paths for a TCP connection other than the usage of multiple
addresses. The threat analysis performed in this document is limited
to the specific case of using multiple addresses per endpoint.
2. Scope 2. Scope
There are multiple ways to achieve Multi-path TCP. Essentially what There are multiple ways to achieve Multi-path TCP. Essentially what
is needed is for different segments of the communication to be is needed is for different segments of the communication to be
forwarded through different paths by enabling the sender to specify forwarded through different paths by enabling the sender to specify
some form of path selector. There are multiple options for such path some form of path selector. There are multiple options for such path
selector, including the usage of different next hops, using tunnels selector, including the usage of different next hops, using tunnels
to different egress points and so on. In this note, we will focus on to different egress points and so on. In this note, we will focus on
a particular approach, namely MPTCP approaches that rely on the usage a particular approach, namely MPTCP approaches that rely on the usage
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resulting from the multi-address support compared to the current TCP resulting from the multi-address support compared to the current TCP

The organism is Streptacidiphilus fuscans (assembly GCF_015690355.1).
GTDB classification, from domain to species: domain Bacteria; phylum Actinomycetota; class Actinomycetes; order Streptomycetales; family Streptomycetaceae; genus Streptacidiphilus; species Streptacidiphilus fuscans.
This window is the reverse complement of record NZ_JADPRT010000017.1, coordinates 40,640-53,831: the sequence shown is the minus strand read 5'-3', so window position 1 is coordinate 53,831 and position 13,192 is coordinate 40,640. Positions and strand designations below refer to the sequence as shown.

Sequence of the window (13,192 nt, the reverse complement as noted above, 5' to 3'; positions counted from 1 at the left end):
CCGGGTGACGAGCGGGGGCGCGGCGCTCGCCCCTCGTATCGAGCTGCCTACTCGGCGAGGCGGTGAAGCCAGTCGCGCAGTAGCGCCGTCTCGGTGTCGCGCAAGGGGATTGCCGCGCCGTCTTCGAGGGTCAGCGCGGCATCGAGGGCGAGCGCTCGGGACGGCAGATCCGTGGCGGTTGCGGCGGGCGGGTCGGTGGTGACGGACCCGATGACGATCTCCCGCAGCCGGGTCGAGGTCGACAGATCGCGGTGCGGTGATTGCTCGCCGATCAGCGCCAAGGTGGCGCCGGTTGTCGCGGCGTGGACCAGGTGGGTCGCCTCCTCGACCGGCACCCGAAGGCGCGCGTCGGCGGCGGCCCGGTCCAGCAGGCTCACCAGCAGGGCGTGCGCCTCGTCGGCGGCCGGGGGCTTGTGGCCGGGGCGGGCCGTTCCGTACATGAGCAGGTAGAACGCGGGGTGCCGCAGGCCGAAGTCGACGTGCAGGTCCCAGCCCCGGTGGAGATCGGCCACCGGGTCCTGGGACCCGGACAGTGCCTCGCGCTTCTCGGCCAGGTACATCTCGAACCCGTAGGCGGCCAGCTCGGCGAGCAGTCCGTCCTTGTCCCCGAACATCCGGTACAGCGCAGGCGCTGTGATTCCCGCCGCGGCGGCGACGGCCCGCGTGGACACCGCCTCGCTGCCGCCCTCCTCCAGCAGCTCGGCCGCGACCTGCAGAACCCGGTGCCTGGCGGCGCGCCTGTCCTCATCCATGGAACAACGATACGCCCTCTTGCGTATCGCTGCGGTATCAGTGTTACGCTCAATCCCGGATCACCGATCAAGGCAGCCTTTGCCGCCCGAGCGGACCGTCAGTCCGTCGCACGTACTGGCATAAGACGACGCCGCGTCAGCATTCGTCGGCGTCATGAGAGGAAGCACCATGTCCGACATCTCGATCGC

protocol (where each endpoint only has one address available for use protocol (where each endpoint only has one address available for use
per connection). In other words, a full analysis of the complete set per connection). In other words, a full analysis of the complete set
of threats is explicitly out of the scope. The goal of this analysis of threats is explicitly out of the scope. The goal of this analysis
is to help the MPTCP protocol designers to create a MPTCP that is as is to help the MPTCP protocol designers to create a MPTCP that is as
secure as the current TCP. It is a non goal of this analysis to help secure as the current TCP. It is a non goal of this analysis to help
in the design of MPTCP that is more secure than regular TCP. in the design of MPTCP that is more secure than regular TCP.
In particular, we will focus on attackers that are not along the In particular, we will focus on attackers that are not along the
path, at least not during the whole duration of the connection. In path, at least not during the whole duration of the connection. In
the current single path TCP, on-path attacker can launch a the current single path TCP, an on-path attacker can launch a
significant number of attacks, including eavesdropping, connection significant number of attacks, including eavesdropping, connection
hijacking Man in the Middle attacks and so on. However, it is not hijacking Man-in-the-Middle attacks and so on. However, it is not
possible for the off-path attackers to launch such attacks. There is possible for the off-path attackers to launch such attacks. There is
a middle ground in case the attacker is located along the path for a a middle ground in case the attacker is located along the path for a
short period of time to launch the attack and then moves away, but short period of time to launch the attack and then moves away, but
the attack effects still apply. These are the so-called time-shifted the attack effects still apply. These are the so-called time-shifted
attacks. Since these are not possible in today's TCP, we will also attacks. Since these are not possible in today's TCP, we will also
consider them as part of the analysis. So, summarizing, we will consider them as part of the analysis. So, summarizing, we will